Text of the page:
MINNEAPOLIS, March 6, 2012 /PRNewswire-USNewswire/ -- Colorectal cancer is one of the top three leading causes of cancer-related deaths for both men and women, but only 64% of Minnesotans are getting the care they need to reduce their risk.
"Colon tests can stop cancer before it starts. Unfortunately, many Minnesotans still have not been screened," said Matt Flory, Minnesota Director of Healthcare Partnerships with the American Cancer Society. He and a broad coalition of healthcare partners in Minnesota hope to improve screening by making it easier for Minnesotans to understand how their care measures up to guidelines. A national and regional coalition of several organizations, including the American Cancer Society, the Minnesota Cancer Alliance, the Institute for Clinical Systems Improvement and MN Community Measurement, has been working to increase the rates of screening for colorectal cancer. Coalition members have up-to-the minute information that can help Minnesotans make smart choices about optimal care. The coalition's goal is to reduce both the incidence of the disease and the number of deaths.
Coalition members are urging Minnesotans to observe Colorectal Cancer Awareness Month this March by taking steps to safeguard their health. One of those steps is to visit mnhealthscores.org to see how their clinic compares to the screening guidelines.
MN Community Measurement, the non-profit organization behind MNHealthScores, has updated and expanded its data on the rates at which Minnesotans are receiving timely, age-appropriate colorectal cancer screening. The first important change is that Minnesotans can now find information about the clinic where they receive care (before it was limited to the medical group level). The second improvement is that more older Minnesotans are now being included in the data. This is important because that group is diagnosed with colorectal cancer more frequently than younger patients.
"Only 64% of Minnesotans statewide are getting appropriate colorectal cancer screenings," said Jim Chase, President of MN Community Measurement. He emphasized that this is an important topic and a good time for Minnesotans to determine if they and their medical providers are doing everything possible to prevent, detect and treat colorectal cancer.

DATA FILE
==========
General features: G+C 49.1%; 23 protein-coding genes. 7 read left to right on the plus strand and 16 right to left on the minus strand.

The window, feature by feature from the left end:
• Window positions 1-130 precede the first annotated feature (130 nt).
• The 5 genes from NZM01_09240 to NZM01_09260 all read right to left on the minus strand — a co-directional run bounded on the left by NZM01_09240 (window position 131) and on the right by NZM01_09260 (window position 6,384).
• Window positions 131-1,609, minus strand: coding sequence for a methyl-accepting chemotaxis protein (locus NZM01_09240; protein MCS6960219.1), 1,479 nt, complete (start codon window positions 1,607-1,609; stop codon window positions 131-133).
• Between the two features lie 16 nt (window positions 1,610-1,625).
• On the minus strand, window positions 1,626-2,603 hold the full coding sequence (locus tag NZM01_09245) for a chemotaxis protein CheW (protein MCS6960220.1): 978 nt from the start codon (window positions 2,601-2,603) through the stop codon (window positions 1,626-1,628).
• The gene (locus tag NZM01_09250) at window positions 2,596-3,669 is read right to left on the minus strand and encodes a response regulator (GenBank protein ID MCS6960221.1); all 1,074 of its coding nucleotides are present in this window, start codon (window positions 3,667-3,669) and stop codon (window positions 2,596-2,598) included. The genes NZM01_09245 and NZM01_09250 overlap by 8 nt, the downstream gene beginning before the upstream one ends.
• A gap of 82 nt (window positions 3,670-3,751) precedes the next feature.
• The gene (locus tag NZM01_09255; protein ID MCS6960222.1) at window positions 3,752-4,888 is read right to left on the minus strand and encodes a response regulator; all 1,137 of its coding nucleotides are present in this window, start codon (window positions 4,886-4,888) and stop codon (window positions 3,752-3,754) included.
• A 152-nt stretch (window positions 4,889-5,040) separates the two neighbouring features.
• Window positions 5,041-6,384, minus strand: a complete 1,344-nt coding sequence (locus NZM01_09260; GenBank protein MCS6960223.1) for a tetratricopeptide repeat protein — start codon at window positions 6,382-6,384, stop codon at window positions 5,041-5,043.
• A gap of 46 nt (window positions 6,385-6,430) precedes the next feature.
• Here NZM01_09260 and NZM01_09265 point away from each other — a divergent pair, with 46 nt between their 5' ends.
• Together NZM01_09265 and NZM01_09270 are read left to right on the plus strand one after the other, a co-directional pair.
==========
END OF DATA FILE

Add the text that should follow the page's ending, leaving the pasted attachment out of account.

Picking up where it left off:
Collaboration among providers, staff, specialty physicians and patients led to strong results for CentraCare Clinic in St. Cloud, Minn. The nine clinics in the CentraCare Clinic system for the most recent reporting period all had above-average rankings in meeting the screening guidelines for colorectal cancer screening.
"Frontline staff conduct pre-visit planning to identify who needs to be screened, and the providers are good at making sure that patients understand the importance of screening," said David Tilstra, MD, Medical Director for CentraCare Clinic. "Our gastro-intestinal specialty physicians really helped as well. They go to several of the clinic sites to perform the screening procedures. The whole team is working together to get the service done."
MNHealthScores can help Minnesotans determine how well their own clinics are meeting the guidelines.
"We hope that publication of this data will encourage consumers to work with their doctor to make sure they are getting the appropriate screening," Chase said.
Colorectal cancer develops when a small tissue growth in the large intestine turns cancerous over a period of several months to several years. Patients can sharply reduce the risk of death simply by undergoing screening to detect and remove these growths early. Thanks to improvements in prevention, early detection and treatment, more than a million people in the United States count themselves as survivors.
To see how well your clinic is meeting the guidelines for colorectal cancer screening, visit mnhealthscores.org.
To learn more about colorectal cancer prevention and detection, go to http://www.cancer.org/Cancer/ColonandRectumCancer/index
About MN Community Measurement
MN Community Measurement, the non-profit organization behind MNHealthScores, is dedicated to improving the quality of health care in Minnesota by publicly reporting quality results. MN Community Measurement is a collaborative that works with health plans, clinics, employers and consumers to spur quality improvement, reduce health care costs and maximize value.
SOURCE MN Community Measurement